"Rules are made to be broken" is an ongoing series of posts where I describe how I break different so-called "rules" in various areas of my life, why I choose to do so, and why maybe you should, too.
Rule #1 is about knitting.
"You should always use the yarn that is recommended in the pattern for the best results."
This is a rule designed to get you to buy a specific yarn. Yes, you already knew that. But seriously.
It is important when choosing a yarn for a project that you take into account the weight of the yarn, the fiber characteristics, the way the yarn was milled or spun, and a few other factors besides just "Oooh, this is blue and it's pretty!" (I will write more about these factors in a future "Rules" post.)
But in general, yes: you can make any pattern with any yarn.
There might be math involved. There might be tears involved. You won't get an item that looks exactly like the one in the picture (but trust me, that won't happen regardless). But use yarn you love and you'll get something fun and exciting and uniquely you.
I rarely use the yarn that a pattern calls for, but here are just a few examples of me throwing caution to the wind and getting (what I think are) great results:
The above pattern called for fingering weight yarn. I used a bulky. To this day, still my mother's favorite shawl.
This is, so far, the nicest sweater I've ever made. It also happened to be the first sweater I ever finished (a top-down raglan with an all-over lace pattern in fingering weight yarn? sure. no problem). The yarn called for is 100% merino. I used a silk blend. People will tell you you can't use silk for sweaters. People are wrong - you can do anything you want so long as you're fully aware of what you're doing. I love this sweater.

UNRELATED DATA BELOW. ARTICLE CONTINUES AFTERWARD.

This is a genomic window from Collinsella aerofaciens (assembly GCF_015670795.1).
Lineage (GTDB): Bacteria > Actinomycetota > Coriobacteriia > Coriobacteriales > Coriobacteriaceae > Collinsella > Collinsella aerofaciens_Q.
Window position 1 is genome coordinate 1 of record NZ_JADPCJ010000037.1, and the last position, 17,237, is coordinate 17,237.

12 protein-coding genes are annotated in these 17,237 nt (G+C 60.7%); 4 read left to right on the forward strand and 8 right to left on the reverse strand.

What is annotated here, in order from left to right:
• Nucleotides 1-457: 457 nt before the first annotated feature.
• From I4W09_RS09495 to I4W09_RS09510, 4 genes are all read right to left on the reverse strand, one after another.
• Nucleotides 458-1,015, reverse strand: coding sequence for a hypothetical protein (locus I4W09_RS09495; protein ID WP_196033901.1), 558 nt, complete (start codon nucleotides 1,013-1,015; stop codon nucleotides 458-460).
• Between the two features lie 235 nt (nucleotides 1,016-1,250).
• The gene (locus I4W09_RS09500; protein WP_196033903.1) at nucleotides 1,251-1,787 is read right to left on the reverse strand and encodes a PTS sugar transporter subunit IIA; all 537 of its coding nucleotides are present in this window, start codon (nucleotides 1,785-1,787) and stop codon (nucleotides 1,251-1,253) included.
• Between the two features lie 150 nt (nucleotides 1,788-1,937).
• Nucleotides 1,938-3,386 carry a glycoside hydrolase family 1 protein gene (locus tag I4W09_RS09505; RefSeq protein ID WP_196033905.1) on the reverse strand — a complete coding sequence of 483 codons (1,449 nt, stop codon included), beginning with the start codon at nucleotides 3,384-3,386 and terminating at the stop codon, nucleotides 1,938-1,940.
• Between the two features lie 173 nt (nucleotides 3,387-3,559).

This pattern was designed for one solid color of a DK weight yarn. I used five different colors (and I think the yarn was a worsted weight). Trust me, this alligator is much more stylish.
"But the pattern called for a 100% wool yarn!" Yes, that's nice. The recipient of this hat was undergoing chemotherapy, and I've heard bamboo is much softer and nice against the skin. The recipient tells me I'm right. I think the switch was worth it.
With a little bit of practice, you can quickly discover that you, too, can make whatever you want out of whatever you want. Go wild. Have fun.
After all, rules are made to be broken.